The China Post news staff
Like a cornered animal, the China Times, a long-established, respectable Chinese-language newspaper in Taiwan now owned by the rice cracker manufacturer Want Want Group, has been somewhat indiscriminately lashing back at critics wary of the group’s dogged attempt at acquiring the Next Media Group. It has accused such critics of succumbing to a “China-phobia” instilled in them by the nationalist administration of late President Chiang Kai-shek, even blaming such a mindset for the poor performance of Taiwanese sports teams that have lost to their Chinese counterparts. Of course, an irrational fear of the communist regime and its military and financial power across the Taiwan Strait, as noted by Harvard University historian Yu Ying-shih, may be counterproductive in the country’s current political climate. It could easily be taken advantage of by Chinese authorities or the opposition party. But such an irrational fear is not to be confused with the need to be on guard against China’s intentions or, to put it more bluntly, its designs on Taiwan, whatever they may be.
Wariness about potential media monopolization is legitimate and necessary in all societies, and particularly so in the so-called greater Chinese community, which includes mainland China, Taiwan, and Hong Kong, where there are fears that budding democratic institutions, including a free press, are in danger of being nipped in the bud or overwhelmed by politicians, businessmen and journalists courting China’s favor.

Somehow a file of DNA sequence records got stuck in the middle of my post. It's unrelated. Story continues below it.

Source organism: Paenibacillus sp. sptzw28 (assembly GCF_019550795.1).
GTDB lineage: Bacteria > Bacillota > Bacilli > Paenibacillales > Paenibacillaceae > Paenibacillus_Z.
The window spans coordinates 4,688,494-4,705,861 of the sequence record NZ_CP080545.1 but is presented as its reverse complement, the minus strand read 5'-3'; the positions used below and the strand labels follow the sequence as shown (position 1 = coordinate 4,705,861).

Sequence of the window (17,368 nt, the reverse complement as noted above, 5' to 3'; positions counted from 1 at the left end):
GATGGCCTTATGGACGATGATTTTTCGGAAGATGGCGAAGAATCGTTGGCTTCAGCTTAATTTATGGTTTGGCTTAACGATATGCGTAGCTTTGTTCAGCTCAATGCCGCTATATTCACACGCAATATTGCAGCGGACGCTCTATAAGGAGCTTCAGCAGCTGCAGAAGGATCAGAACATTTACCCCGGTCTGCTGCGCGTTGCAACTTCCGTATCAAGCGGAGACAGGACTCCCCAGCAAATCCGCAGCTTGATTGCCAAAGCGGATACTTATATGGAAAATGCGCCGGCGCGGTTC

To be sure, there has been a semblance of rapport between Taiwan and mainland China and many Taiwan businesses have thrived in mainland China since the two sides opened their territories to tourism and signed various trade accords. People in Taiwan, however, should be reminded that they must not lower their guard against a regime that refuses to renounce the use of force against Taiwan. The Chinese Communists’ victory over the nationalists in the 1946-49 Civil War can be accounted for by, among other factors, their effective use of the propaganda machine and their so-called united-front tactics. Yu was right when he signed a petition intended for President Ma Ying-jeou’s administration that railed against the monopolization of Taiwan’s media. It warned that “some wealthy politicians and businessmen, motivated by their own self-interest, are trying to please Communist China by infiltrating Taiwan institutions wherever possible.” The acquisition of news media is just part of these infiltration attempts, according to Yu, who was once a frequent contributor to the publication but is now a supporter of the “Say No to the China Times” campaign. Yu called on Taiwan intellectuals to come forth and speak out against such businessmen and politicians. Whether or not Tsai Eng, owner of Want Want, is such a businessman, we should give him the benefit of the doubt. His track record, however, does not seem to support the notion that he is an advocate or supporter of free press. According to The Washington Post, Tsai’s pro-China stance is all too obvious. Andrew Higgins of The Washington Post wrote that many critics say Tsai, Taiwan’s third-richest person according to Forbes magazine, has poured much money into using media to attempt to shape opinions, with these views often echoing those of Beijing. When China Times published an article that described China’s top negotiator on Taiwan as “third rate,” the editor was promptly fired. Want Daily, a tabloid Tsai launched in 2009, provides a daily digest of mostly upbeat stories about China and the benefits for Taiwan of closer cooperation, according to Higgins. And then, Tsai also co-owns Asia Television Limited, a pro-China television channel denounced as a shameless Chinese Communist mouthpiece in the Hong Kong Special Administrative Region.